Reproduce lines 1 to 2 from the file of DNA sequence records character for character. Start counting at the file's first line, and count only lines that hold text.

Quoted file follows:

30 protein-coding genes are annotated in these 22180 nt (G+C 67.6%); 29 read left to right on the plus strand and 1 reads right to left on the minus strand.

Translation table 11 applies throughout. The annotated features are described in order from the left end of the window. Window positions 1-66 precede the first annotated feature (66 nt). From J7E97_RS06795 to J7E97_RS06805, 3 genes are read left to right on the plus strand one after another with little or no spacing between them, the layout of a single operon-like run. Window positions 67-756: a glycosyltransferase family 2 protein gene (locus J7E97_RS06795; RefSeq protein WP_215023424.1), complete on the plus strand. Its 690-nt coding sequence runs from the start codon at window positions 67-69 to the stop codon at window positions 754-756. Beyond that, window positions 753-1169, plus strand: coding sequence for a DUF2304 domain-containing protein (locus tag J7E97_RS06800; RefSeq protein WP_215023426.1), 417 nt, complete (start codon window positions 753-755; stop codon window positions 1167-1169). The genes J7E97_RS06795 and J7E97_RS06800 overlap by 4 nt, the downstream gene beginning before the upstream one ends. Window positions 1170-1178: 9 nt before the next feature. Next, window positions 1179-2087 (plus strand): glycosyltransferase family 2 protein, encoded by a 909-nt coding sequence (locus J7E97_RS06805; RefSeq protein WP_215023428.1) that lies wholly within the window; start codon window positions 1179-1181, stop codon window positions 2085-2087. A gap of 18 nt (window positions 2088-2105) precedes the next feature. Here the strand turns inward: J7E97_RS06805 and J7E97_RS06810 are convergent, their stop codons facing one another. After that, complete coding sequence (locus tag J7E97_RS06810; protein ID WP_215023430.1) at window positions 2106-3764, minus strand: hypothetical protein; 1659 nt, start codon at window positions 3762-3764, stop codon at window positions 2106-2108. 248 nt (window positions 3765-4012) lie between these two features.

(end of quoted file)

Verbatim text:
30 protein-coding genes are annotated in these 22180 nt (G+C 67.6%); 29 read left to right on the plus strand and 1 reads right to left on the minus strand.

Translation table 11 applies throughout. The annotated features are described in order from the left end of the window. Window positions 1-66 precede the first annotated feature (66 nt). From J7E97_RS06795 to J7E97_RS06805, 3 genes are read left to right on the plus strand one after another with little or no spacing between them, the layout of a single operon-like run. Window positions 67-756: a glycosyltransferase family 2 protein gene (locus J7E97_RS06795; RefSeq protein WP_215023424.1), complete on the plus strand. Its 690-nt coding sequence runs from the start codon at window positions 67-69 to the stop codon at window positions 754-756. Beyond that, window positions 753-1169, plus strand: coding sequence for a DUF2304 domain-containing protein (locus tag J7E97_RS06800; RefSeq protein WP_215023426.1), 417 nt, complete (start codon window positions 753-755; stop codon window positions 1167-1169). The genes J7E97_RS06795 and J7E97_RS06800 overlap by 4 nt, the downstream gene beginning before the upstream one ends. Window positions 1170-1178: 9 nt before the next feature. Next, window positions 1179-2087 (plus strand): glycosyltransferase family 2 protein, encoded by a 909-nt coding sequence (locus J7E97_RS06805; RefSeq protein WP_215023428.1) that lies wholly within the window; start codon window positions 1179-1181, stop codon window positions 2085-2087. A gap of 18 nt (window positions 2088-2105) precedes the next feature. Here the strand turns inward: J7E97_RS06805 and J7E97_RS06810 are convergent, their stop codons facing one another. After that, complete coding sequence (locus tag J7E97_RS06810; protein ID WP_215023430.1) at window positions 2106-3764, minus strand: hypothetical protein; 1659 nt, start codon at window positions 3762-3764, stop codon at window positions 2106-2108. 248 nt (window positions 3765-4012) lie between these two features.